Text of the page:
I own a 2013 took it for its first long road trip 2000 miles one way loved every minute of it did not get uncomfortable and it's a very capable four wheel drive and if I had the money I'd buy a whole garage full and no one has not given me any trouble
Bought my FJ new in 07. It is the extra car that gets only car use. Dogs, grocery, lumber store and boat towing. 120k on the odometer. My daughter asked if I’d ‘will’ it it to her when I croak. Just turned 60 and it’s a 12yr old car. That sums it up well.
I own a 2014 and a 2007, both manual. The only vehicle I love more is my 1971 FJ.
I had a '78 FJ40... GREAT vehicle I wish I never sold but at the time it made sense that I did. Bought a 2010 FJ Cruiser about seven years ago and love it almost as much as my iconic '78. Certainly the Cruiser has "creature comforts" the old 40s never had and the Cruisers are now becoming as iconic as the 40s. Great rigs!
Own a 2007 TRD Supercharged FJ...she's a beast. Only changed oil, the brakes and wipers. Use it as a DD and overlanding.
This could be the best truck Toyota ever made. Bring it back? That's up to the big wigs at Toyota. Reliablitly, Dependability, great looks doesn't always mean that the manufacturer will reincarnate the vehicle. I own two FJC's. I love them!
I should have never got rid of my 2014 FJ.. I traded it in for a Didge Challenger R/T Plus. Although I loved the Challenger, looking back, I should’ve never got rid of the FJ. Now they don’t make them anymore. Bad move by me. Worse move by Toyota.
Get rid of the challenger. Dry up the tears and get a used FJC. I'll send you some kleenex.
2011 FJ bought NEW... will NEVER sell it! Best car I’ve owned and often people stop me to comment. Caravan blue, white top, loaded and cared for... dealership offers to buy nearly every time I get a oil change- I just laugh! Snow, mud, sunny days... all fit for this fun TOYota!!
Have a 2014 FJ Cruiser,green with white top. Basically with 48,000 trouble free miles. Smooth running and excellent for long trips. Have driven it on trips continually for 21 hours. Have had offers often for nears new purchase price. It is a keeper. Plan to install TRD exhaust and raise front 2 inches.Like this machine.
I have 3- 2007s. I think that explains how I feel about it- I wouldn't drive anything else. Get the 6 speed manual if you can. Add a Borla exhaust.
Bought our FJ new in 2012. Best vehicle we've ever had. It meets every need we have. We can take it anywhere. It gets acceptable mileage, it's comfortable and aerodynamic for the road because of its shape. The rear seat holds three adults comfortably. Rear cargo area is roomy and configurable. I added rock rails snd running boards after market. Only complaint is that we'd have liked in dash navigation.
I have a 2007 TRD special edition model. 202K miles. I bought it new 13 years ago and absolutely have no plans to get rid of it it does need some cosmetic blemishes fixed but other than that it’s been a great vehicle and completely trouble free. I was rear ended several years ago but got a new tailgate put on that’s been the only issue - I was the only vehicle to drive away from the wreck which involved three vehicles. It’s a very tough truck and I look forward to getting it cosmetically looking brand new again soon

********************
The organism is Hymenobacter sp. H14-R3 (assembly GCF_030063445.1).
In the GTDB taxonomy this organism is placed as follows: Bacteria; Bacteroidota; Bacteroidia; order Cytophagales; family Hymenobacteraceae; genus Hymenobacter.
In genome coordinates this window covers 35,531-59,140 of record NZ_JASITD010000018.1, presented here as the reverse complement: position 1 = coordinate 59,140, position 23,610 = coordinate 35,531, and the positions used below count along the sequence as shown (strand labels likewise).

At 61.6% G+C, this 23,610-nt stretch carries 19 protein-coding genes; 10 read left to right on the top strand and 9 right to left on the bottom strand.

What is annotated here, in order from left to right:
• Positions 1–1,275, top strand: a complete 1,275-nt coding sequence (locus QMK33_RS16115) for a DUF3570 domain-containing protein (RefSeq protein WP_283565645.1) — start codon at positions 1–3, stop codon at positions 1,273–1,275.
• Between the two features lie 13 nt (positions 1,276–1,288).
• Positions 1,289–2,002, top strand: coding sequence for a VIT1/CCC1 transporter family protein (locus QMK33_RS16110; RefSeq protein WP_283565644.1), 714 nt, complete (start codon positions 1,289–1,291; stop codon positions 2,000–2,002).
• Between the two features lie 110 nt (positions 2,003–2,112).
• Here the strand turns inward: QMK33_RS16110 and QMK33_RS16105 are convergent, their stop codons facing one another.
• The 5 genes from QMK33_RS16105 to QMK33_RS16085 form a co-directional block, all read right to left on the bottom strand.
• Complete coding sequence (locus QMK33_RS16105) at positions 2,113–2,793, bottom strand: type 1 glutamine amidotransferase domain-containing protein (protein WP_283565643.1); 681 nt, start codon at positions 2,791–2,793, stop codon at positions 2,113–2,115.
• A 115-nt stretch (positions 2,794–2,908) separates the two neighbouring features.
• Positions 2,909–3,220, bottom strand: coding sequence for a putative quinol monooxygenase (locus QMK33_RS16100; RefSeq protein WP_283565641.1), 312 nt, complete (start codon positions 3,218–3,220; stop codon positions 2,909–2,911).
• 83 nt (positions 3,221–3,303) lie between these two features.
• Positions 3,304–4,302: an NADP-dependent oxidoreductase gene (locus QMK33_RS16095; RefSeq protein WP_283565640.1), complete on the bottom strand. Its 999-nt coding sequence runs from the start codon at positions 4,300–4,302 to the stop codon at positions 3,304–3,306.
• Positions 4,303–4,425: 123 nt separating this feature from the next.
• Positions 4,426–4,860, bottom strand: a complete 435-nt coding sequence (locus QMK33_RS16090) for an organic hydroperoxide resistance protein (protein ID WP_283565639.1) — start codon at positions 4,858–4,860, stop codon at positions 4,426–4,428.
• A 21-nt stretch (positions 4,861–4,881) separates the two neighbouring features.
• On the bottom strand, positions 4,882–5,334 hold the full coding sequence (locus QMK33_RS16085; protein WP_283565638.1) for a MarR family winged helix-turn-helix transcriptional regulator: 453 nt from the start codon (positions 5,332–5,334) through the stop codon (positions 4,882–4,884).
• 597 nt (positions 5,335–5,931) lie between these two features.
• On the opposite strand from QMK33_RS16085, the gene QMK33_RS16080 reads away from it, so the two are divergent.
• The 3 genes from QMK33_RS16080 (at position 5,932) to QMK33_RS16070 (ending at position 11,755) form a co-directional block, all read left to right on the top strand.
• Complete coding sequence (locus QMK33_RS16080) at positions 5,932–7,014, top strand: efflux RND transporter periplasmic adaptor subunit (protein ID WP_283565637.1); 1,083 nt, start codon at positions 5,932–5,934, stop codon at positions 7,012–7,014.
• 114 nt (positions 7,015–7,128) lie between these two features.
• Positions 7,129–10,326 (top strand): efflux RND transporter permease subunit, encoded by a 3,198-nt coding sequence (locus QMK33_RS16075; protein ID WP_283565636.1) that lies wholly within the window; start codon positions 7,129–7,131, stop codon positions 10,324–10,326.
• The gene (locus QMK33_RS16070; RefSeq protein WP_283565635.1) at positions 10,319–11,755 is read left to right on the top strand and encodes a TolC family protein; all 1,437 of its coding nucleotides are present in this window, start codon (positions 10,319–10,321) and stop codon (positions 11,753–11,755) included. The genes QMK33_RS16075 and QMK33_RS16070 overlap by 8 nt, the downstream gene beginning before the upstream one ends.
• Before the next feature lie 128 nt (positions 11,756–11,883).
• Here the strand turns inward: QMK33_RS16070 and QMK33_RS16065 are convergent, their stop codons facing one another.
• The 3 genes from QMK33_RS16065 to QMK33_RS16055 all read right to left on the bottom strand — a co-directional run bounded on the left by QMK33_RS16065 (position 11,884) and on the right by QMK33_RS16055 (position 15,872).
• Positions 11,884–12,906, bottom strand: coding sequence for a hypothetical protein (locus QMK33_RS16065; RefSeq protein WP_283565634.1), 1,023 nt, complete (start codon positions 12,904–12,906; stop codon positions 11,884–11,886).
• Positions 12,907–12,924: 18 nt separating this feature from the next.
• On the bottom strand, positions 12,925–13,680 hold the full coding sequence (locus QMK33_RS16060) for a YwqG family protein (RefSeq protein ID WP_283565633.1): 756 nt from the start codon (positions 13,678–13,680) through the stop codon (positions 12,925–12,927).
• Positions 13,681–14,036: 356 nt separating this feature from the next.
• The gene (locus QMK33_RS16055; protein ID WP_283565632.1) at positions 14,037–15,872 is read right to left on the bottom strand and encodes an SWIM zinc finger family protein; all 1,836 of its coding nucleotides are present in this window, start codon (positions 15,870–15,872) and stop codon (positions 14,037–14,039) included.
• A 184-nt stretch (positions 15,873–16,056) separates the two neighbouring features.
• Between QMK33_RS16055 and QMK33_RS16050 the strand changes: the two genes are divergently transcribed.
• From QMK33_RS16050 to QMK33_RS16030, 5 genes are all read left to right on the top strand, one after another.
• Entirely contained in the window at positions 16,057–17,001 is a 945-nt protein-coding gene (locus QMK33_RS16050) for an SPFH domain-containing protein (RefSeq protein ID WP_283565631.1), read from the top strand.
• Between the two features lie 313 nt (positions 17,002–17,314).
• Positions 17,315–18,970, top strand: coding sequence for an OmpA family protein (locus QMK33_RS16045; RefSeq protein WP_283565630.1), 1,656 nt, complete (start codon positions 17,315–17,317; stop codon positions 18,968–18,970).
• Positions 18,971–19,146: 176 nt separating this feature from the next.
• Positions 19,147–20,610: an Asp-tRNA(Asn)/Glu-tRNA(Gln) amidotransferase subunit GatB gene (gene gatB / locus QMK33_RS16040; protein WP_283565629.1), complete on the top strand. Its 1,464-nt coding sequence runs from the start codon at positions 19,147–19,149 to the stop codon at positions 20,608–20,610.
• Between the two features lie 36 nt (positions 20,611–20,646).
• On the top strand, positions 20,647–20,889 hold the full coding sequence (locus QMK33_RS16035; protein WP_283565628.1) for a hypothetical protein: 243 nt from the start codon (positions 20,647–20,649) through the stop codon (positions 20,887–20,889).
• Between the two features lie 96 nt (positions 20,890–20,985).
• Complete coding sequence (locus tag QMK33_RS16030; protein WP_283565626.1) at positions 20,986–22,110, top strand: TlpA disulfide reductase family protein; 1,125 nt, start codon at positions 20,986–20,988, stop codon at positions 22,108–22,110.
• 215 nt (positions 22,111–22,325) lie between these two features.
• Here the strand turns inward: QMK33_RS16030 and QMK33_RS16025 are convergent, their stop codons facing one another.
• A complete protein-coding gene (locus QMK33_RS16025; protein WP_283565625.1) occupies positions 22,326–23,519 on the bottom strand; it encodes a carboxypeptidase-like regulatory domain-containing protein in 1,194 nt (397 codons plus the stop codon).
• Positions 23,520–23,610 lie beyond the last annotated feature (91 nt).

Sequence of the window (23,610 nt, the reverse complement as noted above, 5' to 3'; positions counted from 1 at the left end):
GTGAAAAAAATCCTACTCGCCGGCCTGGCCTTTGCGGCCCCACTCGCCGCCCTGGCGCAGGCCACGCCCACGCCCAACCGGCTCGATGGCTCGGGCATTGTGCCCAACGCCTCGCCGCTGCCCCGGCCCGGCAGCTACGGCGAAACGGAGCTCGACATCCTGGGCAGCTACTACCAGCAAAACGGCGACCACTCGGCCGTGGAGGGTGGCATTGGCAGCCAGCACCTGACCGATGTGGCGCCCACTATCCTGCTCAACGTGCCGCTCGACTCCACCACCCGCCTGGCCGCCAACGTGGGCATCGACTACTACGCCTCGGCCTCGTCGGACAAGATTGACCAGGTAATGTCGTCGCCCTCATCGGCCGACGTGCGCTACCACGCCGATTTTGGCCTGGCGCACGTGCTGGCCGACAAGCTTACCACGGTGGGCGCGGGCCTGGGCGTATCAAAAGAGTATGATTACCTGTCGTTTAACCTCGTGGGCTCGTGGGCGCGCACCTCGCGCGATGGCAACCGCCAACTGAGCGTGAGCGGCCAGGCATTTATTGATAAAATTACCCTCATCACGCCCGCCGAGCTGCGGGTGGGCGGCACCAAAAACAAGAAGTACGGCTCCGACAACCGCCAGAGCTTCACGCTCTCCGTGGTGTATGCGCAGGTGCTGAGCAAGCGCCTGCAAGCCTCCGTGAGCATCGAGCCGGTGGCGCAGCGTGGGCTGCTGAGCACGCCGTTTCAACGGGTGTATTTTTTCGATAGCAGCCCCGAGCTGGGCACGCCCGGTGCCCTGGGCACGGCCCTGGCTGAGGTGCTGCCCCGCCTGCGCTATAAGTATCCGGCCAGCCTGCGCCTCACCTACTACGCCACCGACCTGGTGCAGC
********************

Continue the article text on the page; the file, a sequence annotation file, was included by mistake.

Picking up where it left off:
I had wanted an FJ Cruiser ever since the very first time I spotted one on the road years ago. I currently have three: a 2011 (56,282 miles on it) and two 2014 Trail Teams Ultimate Editions (the automatic has 580 miles on it and the 6-speed manual has 150 miles on it -- both were purchased in the last 10 months from collectors). The 2011 is my daily-driver/winter/dog/trailhead vehicle. It's an absolute beast in deep snow. The 2014 TTUEs will be babied. My friends want to stage an intervention before I purchase a fourth FJ. I also have a 2020 4Runner SR5 Premium (purchased in November 2019) with only 969 miles on it. I should probably sell the 4Runner (I like it very much, but I'm driving it infrequently), but I will never sell the FJs.
Had 74 an 76 FJ 40. Bad to the Bone. Own an 81 FJ 60 wagon. Runs like a sewing machine. Tough. Drove across U S. through Rocky Mountains into Canada. Met World Walker Steve Newman in Wyoming fishing below Gideon Falls. Was going to buy new 2007 FJ an found one loaded with only $11,000 miles at great deal. Still going strong at nearly 250,000 miles. Runs like a scalded dog. I tow a custom built dual axle trailer 12'long with side tool boxes over axles. Call it my Chuck wagon. . I haul lumber, ATV's, Lawn tractors,, an my matching yellow Harley. I love my FJ. Would buy a color for every day of the week if I could. My all time favorite. This from a man with 2 Fords with Diesels an 1 Dodge with Cummins.
I love this rig, and want/plan to get one. All these articles are doing is jacking up the price on these things! Hype hype until they are out of reach!
Just do it. It is a Toyota FJ and it will never be worth less than you pay for it if you maintain it. I had a Dodge Cummins 12V and I kept it for 10 years and sold it for (EXACTLY!!) what I paid for it. The FJC will probably be worth more than I paid...but I'll never sell it.
Well I just bought my 2007 (manual six with TRD suspension and 35s installed by previous owner) with 214,000 miles last year. Full maintenance history and I liked the previous owner and did not pay for a prepurchase inspection. Runs like a new truck. I love the thing. I look for two tracks off the highway just to use it for the purpose it was intended. Heck my wife even says it is fun! Only complaint is that it is a bit "stumbly" stepping off from a stand still when burning regular gas. If you are going off road get a tank of premium. Or just keep her in 4Low. Oh, I could use about three or four more gallons in the tank. Buy a FJC and keep it. Your kids will thank you when you are dead and have given it to them. You cannot put a price on eternal gratitude.
I own two FJC's; a 2007 black cherry 2WD with 70k miles and a 2008 4WD brick red with 80k miles. I love both! The 2WD is light on it's feet, a bit better fuel mileage. I like it from standpoint that it's not pulling so much unnecessary weight when driving it around town. In this sense, the 2WD reminds me of International's 2WD Scout. It looks great around town as a ranch wagon. It doesn't try to be too much.